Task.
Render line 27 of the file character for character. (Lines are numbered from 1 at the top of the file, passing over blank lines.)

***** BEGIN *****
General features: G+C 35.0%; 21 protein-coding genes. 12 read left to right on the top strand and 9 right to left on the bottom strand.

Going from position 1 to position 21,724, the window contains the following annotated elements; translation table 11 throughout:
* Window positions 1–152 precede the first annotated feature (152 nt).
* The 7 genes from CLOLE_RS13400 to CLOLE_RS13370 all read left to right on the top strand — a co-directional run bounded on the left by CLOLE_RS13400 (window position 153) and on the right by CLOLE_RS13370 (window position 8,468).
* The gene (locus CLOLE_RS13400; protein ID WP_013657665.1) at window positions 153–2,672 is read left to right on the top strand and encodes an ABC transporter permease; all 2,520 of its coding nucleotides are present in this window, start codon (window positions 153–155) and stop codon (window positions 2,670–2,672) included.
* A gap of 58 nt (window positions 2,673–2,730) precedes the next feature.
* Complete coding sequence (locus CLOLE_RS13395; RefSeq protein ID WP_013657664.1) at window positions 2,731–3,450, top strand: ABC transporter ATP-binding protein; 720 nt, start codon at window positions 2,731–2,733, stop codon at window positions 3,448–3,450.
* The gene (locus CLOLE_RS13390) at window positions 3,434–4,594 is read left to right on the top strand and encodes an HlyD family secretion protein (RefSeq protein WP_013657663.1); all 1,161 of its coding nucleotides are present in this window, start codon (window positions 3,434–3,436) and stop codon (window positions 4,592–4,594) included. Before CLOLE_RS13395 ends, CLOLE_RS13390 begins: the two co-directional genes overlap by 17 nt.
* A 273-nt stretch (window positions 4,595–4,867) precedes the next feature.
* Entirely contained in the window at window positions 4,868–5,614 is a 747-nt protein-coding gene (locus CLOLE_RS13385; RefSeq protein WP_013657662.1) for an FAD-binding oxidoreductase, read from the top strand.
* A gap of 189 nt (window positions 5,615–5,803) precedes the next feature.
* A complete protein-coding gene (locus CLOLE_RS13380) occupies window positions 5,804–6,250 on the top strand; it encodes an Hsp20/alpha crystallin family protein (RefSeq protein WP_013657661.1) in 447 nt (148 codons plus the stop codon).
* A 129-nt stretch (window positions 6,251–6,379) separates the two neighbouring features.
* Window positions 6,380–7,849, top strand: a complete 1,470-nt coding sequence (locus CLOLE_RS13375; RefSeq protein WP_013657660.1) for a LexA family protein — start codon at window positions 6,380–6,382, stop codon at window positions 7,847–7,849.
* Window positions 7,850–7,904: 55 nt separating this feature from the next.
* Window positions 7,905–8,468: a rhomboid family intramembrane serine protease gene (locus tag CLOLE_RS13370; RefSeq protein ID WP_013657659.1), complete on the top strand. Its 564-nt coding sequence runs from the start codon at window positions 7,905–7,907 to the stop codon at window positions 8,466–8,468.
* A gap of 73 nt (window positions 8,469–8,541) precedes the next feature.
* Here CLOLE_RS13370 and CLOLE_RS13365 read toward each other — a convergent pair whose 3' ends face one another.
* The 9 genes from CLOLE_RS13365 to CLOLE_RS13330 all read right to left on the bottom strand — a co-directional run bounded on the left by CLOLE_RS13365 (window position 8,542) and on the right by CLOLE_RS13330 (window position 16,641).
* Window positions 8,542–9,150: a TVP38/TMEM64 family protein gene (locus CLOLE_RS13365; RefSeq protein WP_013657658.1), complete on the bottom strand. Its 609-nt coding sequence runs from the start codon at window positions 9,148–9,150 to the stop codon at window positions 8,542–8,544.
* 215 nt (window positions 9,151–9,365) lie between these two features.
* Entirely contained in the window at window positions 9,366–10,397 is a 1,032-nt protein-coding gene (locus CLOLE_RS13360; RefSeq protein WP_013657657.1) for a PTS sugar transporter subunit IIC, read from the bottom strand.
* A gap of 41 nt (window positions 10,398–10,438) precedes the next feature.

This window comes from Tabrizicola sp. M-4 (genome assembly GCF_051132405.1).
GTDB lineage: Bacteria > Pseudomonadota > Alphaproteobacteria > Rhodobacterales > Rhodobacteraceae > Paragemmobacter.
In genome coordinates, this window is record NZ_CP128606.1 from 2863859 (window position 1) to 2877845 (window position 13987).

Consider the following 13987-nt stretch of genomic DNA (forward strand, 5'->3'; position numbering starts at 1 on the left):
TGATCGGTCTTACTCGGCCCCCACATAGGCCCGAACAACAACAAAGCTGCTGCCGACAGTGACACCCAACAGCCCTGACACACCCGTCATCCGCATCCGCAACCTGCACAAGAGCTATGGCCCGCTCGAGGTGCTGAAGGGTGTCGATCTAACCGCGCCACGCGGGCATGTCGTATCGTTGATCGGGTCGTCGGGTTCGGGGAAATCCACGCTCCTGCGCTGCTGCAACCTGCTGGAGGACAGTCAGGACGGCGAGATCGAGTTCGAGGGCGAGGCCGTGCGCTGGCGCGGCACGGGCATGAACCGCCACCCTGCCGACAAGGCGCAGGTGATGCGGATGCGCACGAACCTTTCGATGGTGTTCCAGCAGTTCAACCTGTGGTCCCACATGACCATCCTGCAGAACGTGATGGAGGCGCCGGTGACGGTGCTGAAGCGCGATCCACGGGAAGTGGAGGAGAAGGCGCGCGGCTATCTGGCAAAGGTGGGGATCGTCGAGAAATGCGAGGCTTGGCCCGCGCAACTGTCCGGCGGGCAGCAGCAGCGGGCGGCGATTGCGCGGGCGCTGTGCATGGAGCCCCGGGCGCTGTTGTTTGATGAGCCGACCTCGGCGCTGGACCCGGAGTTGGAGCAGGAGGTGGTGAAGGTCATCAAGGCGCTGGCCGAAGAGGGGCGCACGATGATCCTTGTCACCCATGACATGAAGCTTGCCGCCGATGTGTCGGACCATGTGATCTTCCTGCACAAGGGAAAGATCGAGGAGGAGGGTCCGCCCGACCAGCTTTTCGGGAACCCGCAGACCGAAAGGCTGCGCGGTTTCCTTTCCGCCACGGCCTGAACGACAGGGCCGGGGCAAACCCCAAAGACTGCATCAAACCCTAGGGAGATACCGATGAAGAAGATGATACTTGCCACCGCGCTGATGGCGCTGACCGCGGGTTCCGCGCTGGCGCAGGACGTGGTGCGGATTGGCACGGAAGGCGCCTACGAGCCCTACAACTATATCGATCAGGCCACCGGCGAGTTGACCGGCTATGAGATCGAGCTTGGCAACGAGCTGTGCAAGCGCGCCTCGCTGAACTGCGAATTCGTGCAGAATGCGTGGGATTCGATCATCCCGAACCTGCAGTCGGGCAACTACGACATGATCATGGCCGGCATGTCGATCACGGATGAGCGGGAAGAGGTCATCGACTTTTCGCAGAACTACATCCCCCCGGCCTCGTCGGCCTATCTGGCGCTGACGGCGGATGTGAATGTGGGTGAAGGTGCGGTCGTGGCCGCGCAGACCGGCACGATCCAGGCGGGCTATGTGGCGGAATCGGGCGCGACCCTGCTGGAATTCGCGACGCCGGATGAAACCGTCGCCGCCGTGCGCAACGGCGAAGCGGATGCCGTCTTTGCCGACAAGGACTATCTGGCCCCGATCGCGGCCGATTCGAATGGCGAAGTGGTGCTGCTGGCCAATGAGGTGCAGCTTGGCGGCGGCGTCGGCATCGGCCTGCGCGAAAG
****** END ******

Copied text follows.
Consider the following 13987-nt stretch of genomic DNA (forward strand, 5'->3'; position numbering starts at 1 on the left):